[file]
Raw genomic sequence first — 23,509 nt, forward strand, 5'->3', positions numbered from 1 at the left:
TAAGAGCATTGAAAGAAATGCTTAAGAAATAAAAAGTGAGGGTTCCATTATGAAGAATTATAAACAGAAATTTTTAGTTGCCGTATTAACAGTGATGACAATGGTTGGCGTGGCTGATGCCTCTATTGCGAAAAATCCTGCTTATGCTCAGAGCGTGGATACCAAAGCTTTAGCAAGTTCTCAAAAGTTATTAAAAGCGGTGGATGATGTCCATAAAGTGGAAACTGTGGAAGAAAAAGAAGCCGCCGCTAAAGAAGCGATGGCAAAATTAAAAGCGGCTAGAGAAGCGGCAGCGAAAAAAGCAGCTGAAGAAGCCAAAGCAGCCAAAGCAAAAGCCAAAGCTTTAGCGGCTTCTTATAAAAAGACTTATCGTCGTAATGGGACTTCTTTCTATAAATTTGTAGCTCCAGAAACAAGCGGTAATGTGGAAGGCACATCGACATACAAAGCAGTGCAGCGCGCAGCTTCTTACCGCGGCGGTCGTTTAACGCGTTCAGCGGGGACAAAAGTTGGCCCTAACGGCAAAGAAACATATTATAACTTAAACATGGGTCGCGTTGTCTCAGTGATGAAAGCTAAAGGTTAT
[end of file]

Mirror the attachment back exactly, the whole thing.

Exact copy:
Raw genomic sequence first — 23,509 nt, forward strand, 5'->3', positions numbered from 1 at the left:
TAAGAGCATTGAAAGAAATGCTTAAGAAATAAAAAGTGAGGGTTCCATTATGAAGAATTATAAACAGAAATTTTTAGTTGCCGTATTAACAGTGATGACAATGGTTGGCGTGGCTGATGCCTCTATTGCGAAAAATCCTGCTTATGCTCAGAGCGTGGATACCAAAGCTTTAGCAAGTTCTCAAAAGTTATTAAAAGCGGTGGATGATGTCCATAAAGTGGAAACTGTGGAAGAAAAAGAAGCCGCCGCTAAAGAAGCGATGGCAAAATTAAAAGCGGCTAGAGAAGCGGCAGCGAAAAAAGCAGCTGAAGAAGCCAAAGCAGCCAAAGCAAAAGCCAAAGCTTTAGCGGCTTCTTATAAAAAGACTTATCGTCGTAATGGGACTTCTTTCTATAAATTTGTAGCTCCAGAAACAAGCGGTAATGTGGAAGGCACATCGACATACAAAGCAGTGCAGCGCGCAGCTTCTTACCGCGGCGGTCGTTTAACGCGTTCAGCGGGGACAAAAGTTGGCCCTAACGGCAAAGAAACATATTATAACTTAAACATGGGTCGCGTTGTCTCAGTGATGAAAGCTAAAGGTTAT